The Arcade Crew’s Vengeful Guardian: Moonrider is out now for all major systems, and is a finely crafted throwback to 16-bit action adventures. We took a look at the version for the PlayStation 5.
We previewed Vengeful Guardian earlier after meeting with the developers at JoyMasher during Gamescom, so you might already be aware of the story premise here. Our protagonist is a cyber ninja who was originally built as an enforcer for an oppressive regime, but decides to grow a conscience and overthrow his former masters. As with the games of the time period that inspired it, it’s a simple story, with the game itself firmly focused on gameplay with the odd cutscene here and there to help the story progress.
That gameplay is deceptively simple, with a combination of walking, running, jumping and attacks – a good throwback to when game controls were much simpler, and developers had to improvise to add moves because they simply didn’t have any more buttons available to them. Jump, and you get access to an aerial kick, that sort of stuff. You can also expand your skillset by finding chips and unlocking (secondary) weapons, which adds a good amount of diversity to the gameplay as you (for example) gain a double jump or a dash move.
We thought Vengeful Guardian: Moonrider looked great, as a hybrid of 16-bit arcade titles and home computer games in the same genre. Part Strider, part Turrican – the whole thing feels like an homage to the era without resorting to a typical look and feel. From the level layouts to the character designs and animations, this screams “retro” without being a copycat. The soundtrack features a similar approach, invoking memories of some of the excellent compositions by Chris Hülsbeck and David Whittaker while also adding the additional channels and richness that modern tools allow for.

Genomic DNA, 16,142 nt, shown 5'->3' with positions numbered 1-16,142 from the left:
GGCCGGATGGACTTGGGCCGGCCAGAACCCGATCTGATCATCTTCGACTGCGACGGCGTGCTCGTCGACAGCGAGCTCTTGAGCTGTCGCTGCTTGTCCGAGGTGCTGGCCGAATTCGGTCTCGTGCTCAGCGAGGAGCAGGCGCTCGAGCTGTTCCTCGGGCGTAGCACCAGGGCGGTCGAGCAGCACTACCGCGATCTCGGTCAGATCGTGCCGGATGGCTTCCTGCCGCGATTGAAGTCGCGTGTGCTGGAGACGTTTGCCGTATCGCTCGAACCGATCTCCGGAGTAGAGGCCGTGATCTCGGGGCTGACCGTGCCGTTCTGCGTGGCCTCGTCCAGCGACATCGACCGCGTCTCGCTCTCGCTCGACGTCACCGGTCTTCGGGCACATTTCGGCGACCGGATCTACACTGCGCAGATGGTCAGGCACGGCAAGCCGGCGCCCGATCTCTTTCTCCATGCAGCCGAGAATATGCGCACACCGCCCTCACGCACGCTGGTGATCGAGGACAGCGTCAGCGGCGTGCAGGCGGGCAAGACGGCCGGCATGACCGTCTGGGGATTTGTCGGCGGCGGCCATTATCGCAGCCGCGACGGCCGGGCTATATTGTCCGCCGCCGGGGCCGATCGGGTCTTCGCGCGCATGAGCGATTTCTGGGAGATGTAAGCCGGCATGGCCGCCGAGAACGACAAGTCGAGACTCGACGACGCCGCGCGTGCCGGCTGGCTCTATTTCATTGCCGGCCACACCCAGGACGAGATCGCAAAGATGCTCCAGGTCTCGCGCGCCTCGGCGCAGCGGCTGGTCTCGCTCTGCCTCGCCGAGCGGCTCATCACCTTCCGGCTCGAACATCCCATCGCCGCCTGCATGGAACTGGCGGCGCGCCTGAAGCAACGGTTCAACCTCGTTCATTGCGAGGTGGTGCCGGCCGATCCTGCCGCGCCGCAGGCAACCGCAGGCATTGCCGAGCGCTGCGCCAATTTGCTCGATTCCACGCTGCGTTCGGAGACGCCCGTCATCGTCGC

Although Vengeful Guardian: Moonrider only features eight stages, they’re challenging and offer plenty of variety between them – with even a Mode 7-inspired sequence to take you out of the 2D action platforming for a little bit. And all levels are quite long, and even though you’ll probably tackle the first one fairly quick it’ll take you a while before you get through the entire campaign – especially with its challenging bosses and situations where initially it feels like it’s hard to avoid damage.
That doesn’t mean this is the longest game you’ll play this year either – someone used to more challenging titles will probably wrap this one up in one or two evenings, and from there on there’s not much to do besides trying to improve your score for each level. Replay value is therefore limited, especially if you’re not a completionist or too interested in trophies – once you master the levels and boss attack patterns, you’re pretty much done.
Considering that a lot of 16-bit games were actually quite short as well, we don’t consider that to be a major issue, but it’s the biggest one facing this otherwise highly enjoyable throwback that was developed with a clear affinity for the games that inspired it.